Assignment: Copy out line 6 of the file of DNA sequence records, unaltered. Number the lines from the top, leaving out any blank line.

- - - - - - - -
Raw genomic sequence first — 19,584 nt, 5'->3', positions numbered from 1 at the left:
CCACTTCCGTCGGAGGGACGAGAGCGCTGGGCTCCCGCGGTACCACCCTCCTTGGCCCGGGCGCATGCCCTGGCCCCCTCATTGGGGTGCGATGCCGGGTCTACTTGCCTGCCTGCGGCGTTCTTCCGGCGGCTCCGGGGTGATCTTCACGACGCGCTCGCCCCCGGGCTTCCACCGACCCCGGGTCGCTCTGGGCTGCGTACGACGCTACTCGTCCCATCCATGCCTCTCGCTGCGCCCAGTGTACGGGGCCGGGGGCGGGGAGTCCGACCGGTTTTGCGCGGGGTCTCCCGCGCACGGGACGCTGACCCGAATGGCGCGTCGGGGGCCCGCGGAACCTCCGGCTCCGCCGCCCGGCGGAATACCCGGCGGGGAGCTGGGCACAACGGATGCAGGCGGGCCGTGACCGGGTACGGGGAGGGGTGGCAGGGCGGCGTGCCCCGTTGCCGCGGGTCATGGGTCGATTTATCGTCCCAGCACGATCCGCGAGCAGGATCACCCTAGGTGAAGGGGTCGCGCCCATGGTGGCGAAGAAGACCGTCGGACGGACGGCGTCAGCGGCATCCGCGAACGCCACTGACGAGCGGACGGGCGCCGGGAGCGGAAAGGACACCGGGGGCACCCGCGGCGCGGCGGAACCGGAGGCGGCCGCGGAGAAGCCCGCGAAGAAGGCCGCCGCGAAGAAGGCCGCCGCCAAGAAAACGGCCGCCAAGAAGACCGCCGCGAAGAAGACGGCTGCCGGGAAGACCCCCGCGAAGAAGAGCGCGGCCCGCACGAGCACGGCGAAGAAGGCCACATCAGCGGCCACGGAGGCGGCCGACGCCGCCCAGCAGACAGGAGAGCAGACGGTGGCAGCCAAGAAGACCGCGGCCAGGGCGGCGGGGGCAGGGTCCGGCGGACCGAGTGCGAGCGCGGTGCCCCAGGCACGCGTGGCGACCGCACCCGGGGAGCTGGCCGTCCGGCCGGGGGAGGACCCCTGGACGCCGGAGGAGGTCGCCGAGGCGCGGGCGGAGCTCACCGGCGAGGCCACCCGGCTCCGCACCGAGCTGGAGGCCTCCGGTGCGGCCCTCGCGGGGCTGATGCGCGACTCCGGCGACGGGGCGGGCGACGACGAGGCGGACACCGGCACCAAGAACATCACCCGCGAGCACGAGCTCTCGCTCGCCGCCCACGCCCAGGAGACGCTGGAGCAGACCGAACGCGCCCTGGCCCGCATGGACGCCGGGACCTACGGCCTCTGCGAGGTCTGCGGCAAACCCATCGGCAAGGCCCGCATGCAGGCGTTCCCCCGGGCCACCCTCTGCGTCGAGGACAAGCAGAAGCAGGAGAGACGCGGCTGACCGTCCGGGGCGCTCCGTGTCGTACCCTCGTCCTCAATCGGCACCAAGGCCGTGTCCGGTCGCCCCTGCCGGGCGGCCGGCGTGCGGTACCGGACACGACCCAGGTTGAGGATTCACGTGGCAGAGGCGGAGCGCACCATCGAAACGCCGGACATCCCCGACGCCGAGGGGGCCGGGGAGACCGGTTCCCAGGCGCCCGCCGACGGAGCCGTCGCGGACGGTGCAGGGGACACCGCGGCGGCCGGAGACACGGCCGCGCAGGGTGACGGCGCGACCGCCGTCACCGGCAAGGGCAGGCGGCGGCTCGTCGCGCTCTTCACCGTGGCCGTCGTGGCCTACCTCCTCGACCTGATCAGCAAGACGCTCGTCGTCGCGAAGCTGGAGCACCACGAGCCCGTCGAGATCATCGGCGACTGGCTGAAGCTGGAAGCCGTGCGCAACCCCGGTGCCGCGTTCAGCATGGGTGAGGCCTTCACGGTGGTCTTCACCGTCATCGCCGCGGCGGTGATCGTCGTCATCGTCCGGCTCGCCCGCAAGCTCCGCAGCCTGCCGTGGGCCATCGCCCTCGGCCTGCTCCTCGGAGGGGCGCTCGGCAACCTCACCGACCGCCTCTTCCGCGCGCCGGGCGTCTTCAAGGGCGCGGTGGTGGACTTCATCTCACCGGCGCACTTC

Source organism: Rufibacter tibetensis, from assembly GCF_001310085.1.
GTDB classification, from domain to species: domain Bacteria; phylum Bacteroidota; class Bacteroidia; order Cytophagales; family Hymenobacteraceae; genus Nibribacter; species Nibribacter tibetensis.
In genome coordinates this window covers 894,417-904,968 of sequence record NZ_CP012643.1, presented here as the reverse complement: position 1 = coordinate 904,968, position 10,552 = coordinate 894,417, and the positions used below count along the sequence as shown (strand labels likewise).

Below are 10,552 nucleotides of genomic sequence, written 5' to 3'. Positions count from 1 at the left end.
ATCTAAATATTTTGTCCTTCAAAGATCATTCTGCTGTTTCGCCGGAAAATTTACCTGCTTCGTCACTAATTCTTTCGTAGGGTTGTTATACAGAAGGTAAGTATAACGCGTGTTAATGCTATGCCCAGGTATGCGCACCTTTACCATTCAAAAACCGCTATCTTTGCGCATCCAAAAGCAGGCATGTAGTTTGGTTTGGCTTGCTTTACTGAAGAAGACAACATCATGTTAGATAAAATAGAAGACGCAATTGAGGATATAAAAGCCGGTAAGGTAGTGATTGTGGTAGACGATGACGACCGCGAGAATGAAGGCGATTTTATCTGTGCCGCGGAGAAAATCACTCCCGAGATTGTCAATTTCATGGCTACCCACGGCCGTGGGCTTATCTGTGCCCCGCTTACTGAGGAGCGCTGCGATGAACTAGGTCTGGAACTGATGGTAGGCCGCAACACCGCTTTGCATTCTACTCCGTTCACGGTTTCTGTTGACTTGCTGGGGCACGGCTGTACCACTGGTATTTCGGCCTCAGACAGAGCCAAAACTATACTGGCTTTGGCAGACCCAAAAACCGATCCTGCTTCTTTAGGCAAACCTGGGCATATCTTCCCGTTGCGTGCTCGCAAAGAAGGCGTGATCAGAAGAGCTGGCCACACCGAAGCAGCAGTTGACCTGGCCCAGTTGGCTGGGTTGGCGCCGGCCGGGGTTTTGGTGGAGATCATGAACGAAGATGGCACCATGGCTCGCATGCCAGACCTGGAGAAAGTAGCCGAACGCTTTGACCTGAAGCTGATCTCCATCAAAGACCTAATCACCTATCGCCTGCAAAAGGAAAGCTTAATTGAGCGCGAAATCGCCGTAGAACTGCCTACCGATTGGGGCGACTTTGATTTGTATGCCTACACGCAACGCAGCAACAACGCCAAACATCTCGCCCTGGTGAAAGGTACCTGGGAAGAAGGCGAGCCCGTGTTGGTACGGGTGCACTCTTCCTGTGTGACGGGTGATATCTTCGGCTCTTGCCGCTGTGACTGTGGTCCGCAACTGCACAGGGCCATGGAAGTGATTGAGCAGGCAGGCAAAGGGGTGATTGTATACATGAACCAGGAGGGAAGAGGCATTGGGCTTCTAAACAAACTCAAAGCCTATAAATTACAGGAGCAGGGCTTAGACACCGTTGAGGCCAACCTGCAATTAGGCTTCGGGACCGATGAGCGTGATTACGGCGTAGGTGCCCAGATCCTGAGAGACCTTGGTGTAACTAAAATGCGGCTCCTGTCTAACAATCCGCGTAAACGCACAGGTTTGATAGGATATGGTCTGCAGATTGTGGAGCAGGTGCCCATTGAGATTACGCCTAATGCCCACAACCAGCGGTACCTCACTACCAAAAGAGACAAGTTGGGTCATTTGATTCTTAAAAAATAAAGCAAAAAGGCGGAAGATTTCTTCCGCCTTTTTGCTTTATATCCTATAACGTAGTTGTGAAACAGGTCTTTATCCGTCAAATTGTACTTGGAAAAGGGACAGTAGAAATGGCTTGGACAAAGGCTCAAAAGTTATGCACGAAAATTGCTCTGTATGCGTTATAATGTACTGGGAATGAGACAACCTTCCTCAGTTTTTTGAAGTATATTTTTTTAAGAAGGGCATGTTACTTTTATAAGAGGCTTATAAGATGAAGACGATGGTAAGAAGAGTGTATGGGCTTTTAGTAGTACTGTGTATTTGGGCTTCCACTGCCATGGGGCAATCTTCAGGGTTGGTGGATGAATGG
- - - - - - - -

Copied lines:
Below are 10,552 nucleotides of genomic sequence, written 5' to 3'. Positions count from 1 at the left end.